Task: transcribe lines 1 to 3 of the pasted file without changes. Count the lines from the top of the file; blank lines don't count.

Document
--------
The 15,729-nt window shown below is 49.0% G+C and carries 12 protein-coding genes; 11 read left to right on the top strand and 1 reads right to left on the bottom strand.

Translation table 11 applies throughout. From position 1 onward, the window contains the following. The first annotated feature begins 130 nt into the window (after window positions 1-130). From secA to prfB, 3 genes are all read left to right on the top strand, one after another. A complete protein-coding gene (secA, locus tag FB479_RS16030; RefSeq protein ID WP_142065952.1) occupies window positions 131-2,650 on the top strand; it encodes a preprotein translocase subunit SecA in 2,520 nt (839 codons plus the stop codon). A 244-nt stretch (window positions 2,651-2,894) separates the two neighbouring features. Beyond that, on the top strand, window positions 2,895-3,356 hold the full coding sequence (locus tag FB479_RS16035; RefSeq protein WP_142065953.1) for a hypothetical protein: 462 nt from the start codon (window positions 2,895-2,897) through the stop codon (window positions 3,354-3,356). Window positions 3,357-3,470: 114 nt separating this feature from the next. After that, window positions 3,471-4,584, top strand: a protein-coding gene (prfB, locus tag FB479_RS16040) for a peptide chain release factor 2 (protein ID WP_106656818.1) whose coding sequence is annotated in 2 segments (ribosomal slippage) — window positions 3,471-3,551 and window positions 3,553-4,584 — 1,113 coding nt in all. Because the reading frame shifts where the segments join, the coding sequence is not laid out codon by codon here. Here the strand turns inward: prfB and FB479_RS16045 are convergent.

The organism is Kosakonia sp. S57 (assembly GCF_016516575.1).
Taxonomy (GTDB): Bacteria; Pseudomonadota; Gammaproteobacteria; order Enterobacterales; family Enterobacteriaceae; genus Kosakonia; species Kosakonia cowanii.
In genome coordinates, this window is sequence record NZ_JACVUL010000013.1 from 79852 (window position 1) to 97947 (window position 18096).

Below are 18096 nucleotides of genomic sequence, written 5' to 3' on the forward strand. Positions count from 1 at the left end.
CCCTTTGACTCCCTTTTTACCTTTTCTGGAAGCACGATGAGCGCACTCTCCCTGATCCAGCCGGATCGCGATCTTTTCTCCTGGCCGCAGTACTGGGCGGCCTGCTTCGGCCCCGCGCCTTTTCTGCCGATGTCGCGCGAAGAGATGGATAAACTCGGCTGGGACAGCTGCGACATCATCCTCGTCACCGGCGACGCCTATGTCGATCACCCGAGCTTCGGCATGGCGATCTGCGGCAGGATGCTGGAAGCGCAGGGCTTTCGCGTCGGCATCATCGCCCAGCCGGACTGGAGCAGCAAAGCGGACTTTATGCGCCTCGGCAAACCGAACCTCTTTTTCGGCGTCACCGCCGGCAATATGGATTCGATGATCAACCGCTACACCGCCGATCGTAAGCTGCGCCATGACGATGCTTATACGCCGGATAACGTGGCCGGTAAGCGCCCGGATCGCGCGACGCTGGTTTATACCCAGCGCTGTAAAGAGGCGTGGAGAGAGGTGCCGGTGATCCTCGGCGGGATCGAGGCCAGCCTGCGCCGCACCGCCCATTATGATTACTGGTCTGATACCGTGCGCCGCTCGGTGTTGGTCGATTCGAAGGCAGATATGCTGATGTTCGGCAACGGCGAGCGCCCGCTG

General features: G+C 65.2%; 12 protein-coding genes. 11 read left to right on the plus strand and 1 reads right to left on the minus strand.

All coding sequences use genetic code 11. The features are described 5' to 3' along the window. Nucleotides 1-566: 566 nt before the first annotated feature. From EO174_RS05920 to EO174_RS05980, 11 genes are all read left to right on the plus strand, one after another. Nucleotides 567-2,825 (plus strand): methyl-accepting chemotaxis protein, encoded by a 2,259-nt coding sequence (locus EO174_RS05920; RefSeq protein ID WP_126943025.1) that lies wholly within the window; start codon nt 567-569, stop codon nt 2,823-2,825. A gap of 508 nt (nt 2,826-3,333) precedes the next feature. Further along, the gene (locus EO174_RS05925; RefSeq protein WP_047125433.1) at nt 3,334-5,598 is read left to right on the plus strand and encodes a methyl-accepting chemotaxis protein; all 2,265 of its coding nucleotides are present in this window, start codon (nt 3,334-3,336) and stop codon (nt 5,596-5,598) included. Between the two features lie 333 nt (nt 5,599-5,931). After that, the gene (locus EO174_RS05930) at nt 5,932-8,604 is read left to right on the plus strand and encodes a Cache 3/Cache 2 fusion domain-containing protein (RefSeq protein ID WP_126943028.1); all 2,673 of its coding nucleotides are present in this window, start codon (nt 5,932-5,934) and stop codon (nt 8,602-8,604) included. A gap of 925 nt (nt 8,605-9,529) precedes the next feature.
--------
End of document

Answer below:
The 15,729-nt window shown below is 49.0% G+C and carries 12 protein-coding genes; 11 read left to right on the top strand and 1 reads right to left on the bottom strand.

Translation table 11 applies throughout. From position 1 onward, the window contains the following. The first annotated feature begins 130 nt into the window (after window positions 1-130). From secA to prfB, 3 genes are all read left to right on the top strand, one after another. A complete protein-coding gene (secA, locus tag FB479_RS16030; RefSeq protein ID WP_142065952.1) occupies window positions 131-2,650 on the top strand; it encodes a preprotein translocase subunit SecA in 2,520 nt (839 codons plus the stop codon). A 244-nt stretch (window positions 2,651-2,894) separates the two neighbouring features. Beyond that, on the top strand, window positions 2,895-3,356 hold the full coding sequence (locus tag FB479_RS16035; RefSeq protein WP_142065953.1) for a hypothetical protein: 462 nt from the start codon (window positions 2,895-2,897) through the stop codon (window positions 3,354-3,356). Window positions 3,357-3,470: 114 nt separating this feature from the next. After that, window positions 3,471-4,584, top strand: a protein-coding gene (prfB, locus tag FB479_RS16040) for a peptide chain release factor 2 (protein ID WP_106656818.1) whose coding sequence is annotated in 2 segments (ribosomal slippage) — window positions 3,471-3,551 and window positions 3,553-4,584 — 1,113 coding nt in all. Because the reading frame shifts where the segments join, the coding sequence is not laid out codon by codon here. Here the strand turns inward: prfB and FB479_RS16045 are convergent.

The organism is Kosakonia sp. S57 (assembly GCF_016516575.1).